We’ve been back in the UK for around two months now, and so far we’ve visited a ton of places. From the hills of Dartmoor National Park in Devon to the cobbled streets of Norwich; as well as award-winning restaurants in Maidenhead to Boomtown music festival in Winchester! It’s all been pretty non-stop so it’s about time we filled you in…
Last month we spent a few days exploring the capital from our base in Russell Square. This central location was perfect for exploring and with Wesminster just a half an hour stroll through Covent Garden and St. James Park, this is where we spent most of our time. From Hyde Park and the Royal Albert Hall to Soho and Leicester Square, Westminster is much more than a parliament building. It also stretches further north than some might imagine, taking in such areas as Paddington and Maida Vale. So here’s our City of Westminster guide…
Best cheap eat
I’m a big fan of the £8 pizzas at the family run La Porchetta Pollo on Old Compton Street, Soho (not to be confused with the La Porchetta chain). This place has much more than pizzas on offer — you’ll find fairly priced Italian comfort food galore — but it always seems a shame not to take advantage of the wood-fired oven. Even better, you hardly ever have to wait for a table here. If this isn’t your thing, the Stockpot next door is definitely worth a try.
It’s got to be Flat White on Berwick Street, Soho. The eponymous and increasingly popular beverage is somewhere between a latte and a cappuccino with an Aussie twang. This coffee bar, staffed by real-life Antipodeans, has a cosy atmosphere and tasty treats and can do coffee any way you want. But making a good flat white takes skill, and that’s what marks this place out. £2.50 for a flat white to drink in. For a more British flavour, go to Foxcroft & Ginger a few doors down the street, with tasty Monmouth coffee at reasonable prices (again, hovering around the £2 mark) and a range of delicious sweet and savoury snacks to suit the time of day.
Best cocktail bar
For the well-heeled, look no further than Galvin at Windows Bar on the 28th floor of the Park Lane Hilton. Those suffering from vertigo (either from the view or the prices) may prefer an almost-as-good experience at 5th View in the airy art deco of Waterstones, 203-205 Piccadilly.
The Warrington in Maida Vale, just around the corner from Abbey Road and Little Venice, is a gem in more ways than one. With marble fireplaces, stained glass windows and gold leaf ceilings, this is a grand but great place to enjoy a relaxed pint with friends. Close runners-up would be the Crown and Two Chairmen in Soho and the Coach Makers in Marylebone.
Best green spaces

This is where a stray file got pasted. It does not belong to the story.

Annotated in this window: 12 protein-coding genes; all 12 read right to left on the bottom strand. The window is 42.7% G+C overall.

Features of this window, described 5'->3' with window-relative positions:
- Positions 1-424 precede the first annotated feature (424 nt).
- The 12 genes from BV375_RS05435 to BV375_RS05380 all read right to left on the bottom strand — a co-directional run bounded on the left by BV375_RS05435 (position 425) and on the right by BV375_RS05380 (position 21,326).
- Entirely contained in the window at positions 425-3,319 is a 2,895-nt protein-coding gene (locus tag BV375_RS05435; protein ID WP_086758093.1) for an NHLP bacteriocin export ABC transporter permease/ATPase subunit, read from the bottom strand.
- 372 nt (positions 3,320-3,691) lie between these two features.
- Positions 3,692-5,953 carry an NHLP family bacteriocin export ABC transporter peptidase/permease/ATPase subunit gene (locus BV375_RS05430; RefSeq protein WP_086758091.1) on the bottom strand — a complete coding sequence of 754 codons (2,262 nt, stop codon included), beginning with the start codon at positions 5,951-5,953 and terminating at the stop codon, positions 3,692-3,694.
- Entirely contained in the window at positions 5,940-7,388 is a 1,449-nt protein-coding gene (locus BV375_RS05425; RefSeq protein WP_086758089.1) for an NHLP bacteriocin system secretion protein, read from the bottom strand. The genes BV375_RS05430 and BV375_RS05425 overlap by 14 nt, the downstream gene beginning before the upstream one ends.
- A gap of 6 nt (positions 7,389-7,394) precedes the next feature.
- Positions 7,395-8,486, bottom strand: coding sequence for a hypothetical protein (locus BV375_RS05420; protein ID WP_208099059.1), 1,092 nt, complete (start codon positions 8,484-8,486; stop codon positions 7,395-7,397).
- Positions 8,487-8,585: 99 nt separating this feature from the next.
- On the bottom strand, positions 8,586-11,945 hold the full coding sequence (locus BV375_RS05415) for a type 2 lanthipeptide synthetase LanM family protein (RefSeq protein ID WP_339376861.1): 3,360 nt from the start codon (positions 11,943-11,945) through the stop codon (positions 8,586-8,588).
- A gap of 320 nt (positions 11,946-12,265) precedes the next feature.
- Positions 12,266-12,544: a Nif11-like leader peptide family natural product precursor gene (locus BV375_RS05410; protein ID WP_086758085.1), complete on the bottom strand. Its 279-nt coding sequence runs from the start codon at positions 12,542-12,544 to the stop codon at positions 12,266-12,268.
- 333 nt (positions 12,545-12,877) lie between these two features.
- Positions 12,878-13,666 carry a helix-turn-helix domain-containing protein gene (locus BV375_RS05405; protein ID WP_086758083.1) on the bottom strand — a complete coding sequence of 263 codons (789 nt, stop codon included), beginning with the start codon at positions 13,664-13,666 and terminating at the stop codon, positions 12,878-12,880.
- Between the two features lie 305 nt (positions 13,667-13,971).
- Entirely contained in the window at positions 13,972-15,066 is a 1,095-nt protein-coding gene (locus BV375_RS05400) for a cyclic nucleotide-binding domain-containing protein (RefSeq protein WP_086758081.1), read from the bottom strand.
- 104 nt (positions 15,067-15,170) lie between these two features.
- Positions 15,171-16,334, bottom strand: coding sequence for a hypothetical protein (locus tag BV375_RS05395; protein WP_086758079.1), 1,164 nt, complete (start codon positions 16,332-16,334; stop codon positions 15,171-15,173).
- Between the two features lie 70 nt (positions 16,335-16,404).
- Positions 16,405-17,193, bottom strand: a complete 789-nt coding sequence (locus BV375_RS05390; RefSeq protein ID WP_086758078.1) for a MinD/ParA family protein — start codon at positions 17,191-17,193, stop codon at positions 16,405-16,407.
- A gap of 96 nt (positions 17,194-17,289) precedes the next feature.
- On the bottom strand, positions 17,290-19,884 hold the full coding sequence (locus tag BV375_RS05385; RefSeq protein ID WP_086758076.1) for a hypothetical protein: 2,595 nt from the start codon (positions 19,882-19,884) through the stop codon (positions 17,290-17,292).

Westminster includes, in whole or in part, five of the nine Royal Parks: Hyde Park, Kensington Gardens, Green Park, St James’s Park and Regent’s Park. Each contains vast expanses of green, complete with lakes, rose gardens, sports facilities and squirrels aplenty. There are also dozens of residential squares, some of which are open to the public. Paddington Street Gardens, round the back of Marylebone High Street, is one of the more central of these, and its historical plaque is crammed with interest. But the perfect urban oasis has got to be the churchyard of St Paul’s, Covent Garden. That big portico looming over the performers in the piazza isn’t the front of the building, you know…
Best outdoor dining
Branching off Oxford Street, St Christopher’s Place has now been discovered by most Londoners — maybe it has to do with the purple-clad bell boy they now employ to point people towards it — but Oxford Market is a quiet little nook, just busy enough, and the perfect place for a bite outside in the sun.
Best free view
At the turn of the millennium, the beaten-up, dangerous pedestrian walkway on the north-east side of Hungerford rail bridge was replaced by twin suspension footbridges, known as the Golden Jubilee Bridges. Fans of engineering can marvel at the way the footbridge is supported by the tension between inclined pylons without putting any weight on the older rail bridge. The rest of us can enjoy the spectacular views, especially at night.
After 16 years in restoration, Henry Moore’s Arch was returned to Kensington Gardens in summer 2012. Bringing to mind a fragment of bone, or perhaps Stonehenge, this is a superb foil to the formality of Kensington Palace. Those exiting Tate Britain onto Millbank in Pimlico might care to look up to their right to find a statue of the dancer David Wall by Enzo Plazzotta.
London Transport Museum is a real star. Aside from some interesting history about London’s historic and complex transport systems, the exhibits give a real sense of London as being more than the sum of its parts. Alas, it’s not free, but a ticket does last you an entire year. Fee shirkers can swan over to the gilt-edged grace of the Wallace Collection instead, for a stunning selection of old master paintings, furniture, armour and other fine things.
We stayed at the Holiday Inn Bloomsbury in Russell Square, located just two minutes from Russell Square tube station. This central location is perfect for exploring the capital, or organising business meetings. The top quality rooms insure a comfortable night’s stay and you can enjoy a huge breakfast buffet for a small surcharge. (Top Tip – Become a IHG Rewards member and you’ll also receive complimentary wi-fi!)